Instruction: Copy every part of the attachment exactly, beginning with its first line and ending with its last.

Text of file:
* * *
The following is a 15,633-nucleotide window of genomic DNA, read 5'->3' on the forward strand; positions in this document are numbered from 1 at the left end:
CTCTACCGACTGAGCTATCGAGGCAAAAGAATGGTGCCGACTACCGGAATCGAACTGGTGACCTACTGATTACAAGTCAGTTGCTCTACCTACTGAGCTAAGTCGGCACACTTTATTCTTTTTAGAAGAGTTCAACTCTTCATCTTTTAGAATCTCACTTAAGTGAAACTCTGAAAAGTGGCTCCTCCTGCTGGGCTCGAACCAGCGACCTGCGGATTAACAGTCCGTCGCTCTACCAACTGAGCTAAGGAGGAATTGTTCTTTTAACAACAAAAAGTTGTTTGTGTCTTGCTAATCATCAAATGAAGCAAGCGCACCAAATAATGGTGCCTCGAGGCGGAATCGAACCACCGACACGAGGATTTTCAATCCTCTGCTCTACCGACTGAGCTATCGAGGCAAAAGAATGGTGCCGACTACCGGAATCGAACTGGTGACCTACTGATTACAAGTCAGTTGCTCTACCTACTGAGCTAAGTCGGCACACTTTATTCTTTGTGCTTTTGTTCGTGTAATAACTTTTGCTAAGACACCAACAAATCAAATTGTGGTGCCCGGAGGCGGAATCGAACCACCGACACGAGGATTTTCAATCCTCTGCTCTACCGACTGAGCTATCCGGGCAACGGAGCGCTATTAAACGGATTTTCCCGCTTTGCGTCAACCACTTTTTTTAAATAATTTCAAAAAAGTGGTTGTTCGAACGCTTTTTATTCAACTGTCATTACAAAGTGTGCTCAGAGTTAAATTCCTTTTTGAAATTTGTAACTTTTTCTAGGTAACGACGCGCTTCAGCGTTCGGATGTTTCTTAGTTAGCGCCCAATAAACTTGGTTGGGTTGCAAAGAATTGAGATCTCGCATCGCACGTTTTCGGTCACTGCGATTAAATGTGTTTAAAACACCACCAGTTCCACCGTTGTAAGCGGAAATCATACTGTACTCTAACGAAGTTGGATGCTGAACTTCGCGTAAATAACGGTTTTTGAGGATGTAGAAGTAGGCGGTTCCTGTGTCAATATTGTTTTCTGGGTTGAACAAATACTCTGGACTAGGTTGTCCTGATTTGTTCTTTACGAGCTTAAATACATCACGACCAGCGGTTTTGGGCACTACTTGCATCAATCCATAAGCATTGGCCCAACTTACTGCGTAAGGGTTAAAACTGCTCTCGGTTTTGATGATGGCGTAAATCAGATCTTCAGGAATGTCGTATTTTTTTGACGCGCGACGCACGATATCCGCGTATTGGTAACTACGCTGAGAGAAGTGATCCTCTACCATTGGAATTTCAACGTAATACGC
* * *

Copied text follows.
The following is a 15,633-nucleotide window of genomic DNA, read 5'->3' on the forward strand; positions in this document are numbered from 1 at the left end:
CTCTACCGACTGAGCTATCGAGGCAAAAGAATGGTGCCGACTACCGGAATCGAACTGGTGACCTACTGATTACAAGTCAGTTGCTCTACCTACTGAGCTAAGTCGGCACACTTTATTCTTTTTAGAAGAGTTCAACTCTTCATCTTTTAGAATCTCACTTAAGTGAAACTCTGAAAAGTGGCTCCTCCTGCTGGGCTCGAACCAGCGACCTGCGGATTAACAGTCCGTCGCTCTACCAACTGAGCTAAGGAGGAATTGTTCTTTTAACAACAAAAAGTTGTTTGTGTCTTGCTAATCATCAAATGAAGCAAGCGCACCAAATAATGGTGCCTCGAGGCGGAATCGAACCACCGACACGAGGATTTTCAATCCTCTGCTCTACCGACTGAGCTATCGAGGCAAAAGAATGGTGCCGACTACCGGAATCGAACTGGTGACCTACTGATTACAAGTCAGTTGCTCTACCTACTGAGCTAAGTCGGCACACTTTATTCTTTGTGCTTTTGTTCGTGTAATAACTTTTGCTAAGACACCAACAAATCAAATTGTGGTGCCCGGAGGCGGAATCGAACCACCGACACGAGGATTTTCAATCCTCTGCTCTACCGACTGAGCTATCCGGGCAACGGAGCGCTATTAAACGGATTTTCCCGCTTTGCGTCAACCACTTTTTTTAAATAATTTCAAAAAAGTGGTTGTTCGAACGCTTTTTATTCAACTGTCATTACAAAGTGTGCTCAGAGTTAAATTCCTTTTTGAAATTTGTAACTTTTTCTAGGTAACGACGCGCTTCAGCGTTCGGATGTTTCTTAGTTAGCGCCCAATAAACTTGGTTGGGTTGCAAAGAATTGAGATCTCGCATCGCACGTTTTCGGTCACTGCGATTAAATGTGTTTAAAACACCACCAGTTCCACCGTTGTAAGCGGAAATCATACTGTACTCTAACGAAGTTGGATGCTGAACTTCGCGTAAATAACGGTTTTTGAGGATGTAGAAGTAGGCGGTTCCTGTGTCAATATTGTTTTCTGGGTTGAACAAATACTCTGGACTAGGTTGTCCTGATTTGTTCTTTACGAGCTTAAATACATCACGACCAGCGGTTTTGGGCACTACTTGCATCAATCCATAAGCATTGGCCCAACTTACTGCGTAAGGGTTAAAACTGCTCTCGGTTTTGATGATGGCGTAAATCAGATCTTCAGGAATGTCGTATTTTTTTGACGCGCGACGCACGATATCCGCGTATTGGTAACTACGCTGAGAGAAGTGATCCTCTACCATTGGAATTTCAACGTAATACGC